Mckinsey 7's Model Of An Organization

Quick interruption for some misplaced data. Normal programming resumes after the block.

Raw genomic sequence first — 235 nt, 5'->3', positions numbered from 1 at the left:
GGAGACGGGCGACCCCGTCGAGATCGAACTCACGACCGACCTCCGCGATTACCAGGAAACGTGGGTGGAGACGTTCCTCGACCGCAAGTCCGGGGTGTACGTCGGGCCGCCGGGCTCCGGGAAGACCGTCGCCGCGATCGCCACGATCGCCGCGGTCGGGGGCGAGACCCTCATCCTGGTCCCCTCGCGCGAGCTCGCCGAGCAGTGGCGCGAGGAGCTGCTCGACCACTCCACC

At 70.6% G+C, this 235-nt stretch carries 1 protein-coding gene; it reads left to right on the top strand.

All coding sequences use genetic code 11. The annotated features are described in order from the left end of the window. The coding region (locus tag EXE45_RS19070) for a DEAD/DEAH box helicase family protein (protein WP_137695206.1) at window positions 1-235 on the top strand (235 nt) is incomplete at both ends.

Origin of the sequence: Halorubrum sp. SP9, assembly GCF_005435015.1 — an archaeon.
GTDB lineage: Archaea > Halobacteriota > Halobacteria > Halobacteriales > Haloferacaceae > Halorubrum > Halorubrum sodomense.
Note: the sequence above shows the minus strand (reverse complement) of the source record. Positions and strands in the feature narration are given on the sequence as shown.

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at external factors. McKinsey 7-S model shows organizations system and its interconnected factors, its adaptability to change. McKinsey 7-S model was developed in the early 1980s by Tom Peters and Robert Waterman. They were consultants working at the McKinsey & Company consulting firm, the basic premise of the model is that there are seven internal aspects of an organization that need to be aligned if it is to be successful. The McKinsey 7-S model involves seven interdependent factors which are categorized as either "hard" or "soft" elements: Some of the hard elements are: strategy statements, organization charts and reporting lines, and formal processes and IT systems. "Soft" elements are less tangible and more influenced by culture. However, these soft elements are as important as the hard elements if the organization is going to be successful. The Hard S’s : Strategy: Strategies are plans an organization adopts to reach the goals. It is the direction and scope of the company over the long term. Structure: Structure is the organizational chart and associated information that shows the reporting lines and task division. It describes the hierarchy of authority and accountability in an organization. It also shows how organization’s units relate to each other. Many organizations use a mix of structures – pyramidal, matrix or networked one. Systems: System defines the flow of activities involved in the daily operation of business, including its core processes and its

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